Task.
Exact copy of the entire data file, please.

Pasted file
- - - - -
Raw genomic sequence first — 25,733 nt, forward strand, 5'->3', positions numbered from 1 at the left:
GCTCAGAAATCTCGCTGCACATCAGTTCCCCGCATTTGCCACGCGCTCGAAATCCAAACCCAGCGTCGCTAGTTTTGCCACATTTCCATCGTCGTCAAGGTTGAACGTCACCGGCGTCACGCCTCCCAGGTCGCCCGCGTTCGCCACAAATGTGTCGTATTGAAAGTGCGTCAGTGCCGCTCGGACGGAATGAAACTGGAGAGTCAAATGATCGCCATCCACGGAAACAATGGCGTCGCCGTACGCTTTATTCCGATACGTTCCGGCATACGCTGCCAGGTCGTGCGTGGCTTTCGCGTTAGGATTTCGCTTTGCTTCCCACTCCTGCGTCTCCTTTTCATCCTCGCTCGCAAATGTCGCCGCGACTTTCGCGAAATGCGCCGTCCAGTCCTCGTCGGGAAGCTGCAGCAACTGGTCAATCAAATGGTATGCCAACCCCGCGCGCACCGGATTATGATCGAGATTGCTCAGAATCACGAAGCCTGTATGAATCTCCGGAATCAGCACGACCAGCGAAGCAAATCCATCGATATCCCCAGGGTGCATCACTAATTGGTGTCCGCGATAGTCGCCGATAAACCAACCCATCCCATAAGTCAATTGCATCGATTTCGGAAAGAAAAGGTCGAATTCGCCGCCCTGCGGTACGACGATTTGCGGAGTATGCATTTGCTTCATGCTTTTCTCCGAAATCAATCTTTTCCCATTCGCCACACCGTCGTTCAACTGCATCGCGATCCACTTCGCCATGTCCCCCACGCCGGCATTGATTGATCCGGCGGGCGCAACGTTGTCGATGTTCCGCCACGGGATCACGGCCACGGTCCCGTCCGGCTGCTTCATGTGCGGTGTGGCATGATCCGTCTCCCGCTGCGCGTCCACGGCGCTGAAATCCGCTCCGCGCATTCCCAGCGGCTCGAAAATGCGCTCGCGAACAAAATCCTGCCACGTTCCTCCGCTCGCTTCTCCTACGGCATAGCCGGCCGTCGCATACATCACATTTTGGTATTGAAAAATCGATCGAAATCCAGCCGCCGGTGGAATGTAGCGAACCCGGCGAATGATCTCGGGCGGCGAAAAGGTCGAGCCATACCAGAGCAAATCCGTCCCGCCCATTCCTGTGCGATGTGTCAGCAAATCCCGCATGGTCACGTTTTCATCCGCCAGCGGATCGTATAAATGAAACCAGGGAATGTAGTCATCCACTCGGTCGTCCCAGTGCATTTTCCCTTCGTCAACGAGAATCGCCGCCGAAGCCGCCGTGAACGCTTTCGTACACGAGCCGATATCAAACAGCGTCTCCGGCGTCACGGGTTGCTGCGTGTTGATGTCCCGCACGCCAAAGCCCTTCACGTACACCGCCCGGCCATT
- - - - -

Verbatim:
Raw genomic sequence first — 25,733 nt, forward strand, 5'->3', positions numbered from 1 at the left:
GCTCAGAAATCTCGCTGCACATCAGTTCCCCGCATTTGCCACGCGCTCGAAATCCAAACCCAGCGTCGCTAGTTTTGCCACATTTCCATCGTCGTCAAGGTTGAACGTCACCGGCGTCACGCCTCCCAGGTCGCCCGCGTTCGCCACAAATGTGTCGTATTGAAAGTGCGTCAGTGCCGCTCGGACGGAATGAAACTGGAGAGTCAAATGATCGCCATCCACGGAAACAATGGCGTCGCCGTACGCTTTATTCCGATACGTTCCGGCATACGCTGCCAGGTCGTGCGTGGCTTTCGCGTTAGGATTTCGCTTTGCTTCCCACTCCTGCGTCTCCTTTTCATCCTCGCTCGCAAATGTCGCCGCGACTTTCGCGAAATGCGCCGTCCAGTCCTCGTCGGGAAGCTGCAGCAACTGGTCAATCAAATGGTATGCCAACCCCGCGCGCACCGGATTATGATCGAGATTGCTCAGAATCACGAAGCCTGTATGAATCTCCGGAATCAGCACGACCAGCGAAGCAAATCCATCGATATCCCCAGGGTGCATCACTAATTGGTGTCCGCGATAGTCGCCGATAAACCAACCCATCCCATAAGTCAATTGCATCGATTTCGGAAAGAAAAGGTCGAATTCGCCGCCCTGCGGTACGACGATTTGCGGAGTATGCATTTGCTTCATGCTTTTCTCCGAAATCAATCTTTTCCCATTCGCCACACCGTCGTTCAACTGCATCGCGATCCACTTCGCCATGTCCCCCACGCCGGCATTGATTGATCCGGCGGGCGCAACGTTGTCGATGTTCCGCCACGGGATCACGGCCACGGTCCCGTCCGGCTGCTTCATGTGCGGTGTGGCATGATCCGTCTCCCGCTGCGCGTCCACGGCGCTGAAATCCGCTCCGCGCATTCCCAGCGGCTCGAAAATGCGCTCGCGAACAAAATCCTGCCACGTTCCTCCGCTCGCTTCTCCTACGGCATAGCCGGCCGTCGCATACATCACATTTTGGTATTGAAAAATCGATCGAAATCCAGCCGCCGGTGGAATGTAGCGAACCCGGCGAATGATCTCGGGCGGCGAAAAGGTCGAGCCATACCAGAGCAAATCCGTCCCGCCCATTCCTGTGCGATGTGTCAGCAAATCCCGCATGGTCACGTTTTCATCCGCCAGCGGATCGTATAAATGAAACCAGGGAATGTAGTCATCCACTCGGTCGTCCCAGTGCATTTTCCCTTCGTCAACGAGAATCGCCGCCGAAGCCGCCGTGAACGCTTTCGTACACGAGCCGATATCAAACAGCGTCTCCGGCGTCACGGGTTGCTGCGTGTTGATGTCCCGCACGCCAAAGCCCTTCACGTACACCGCCCGGCCATT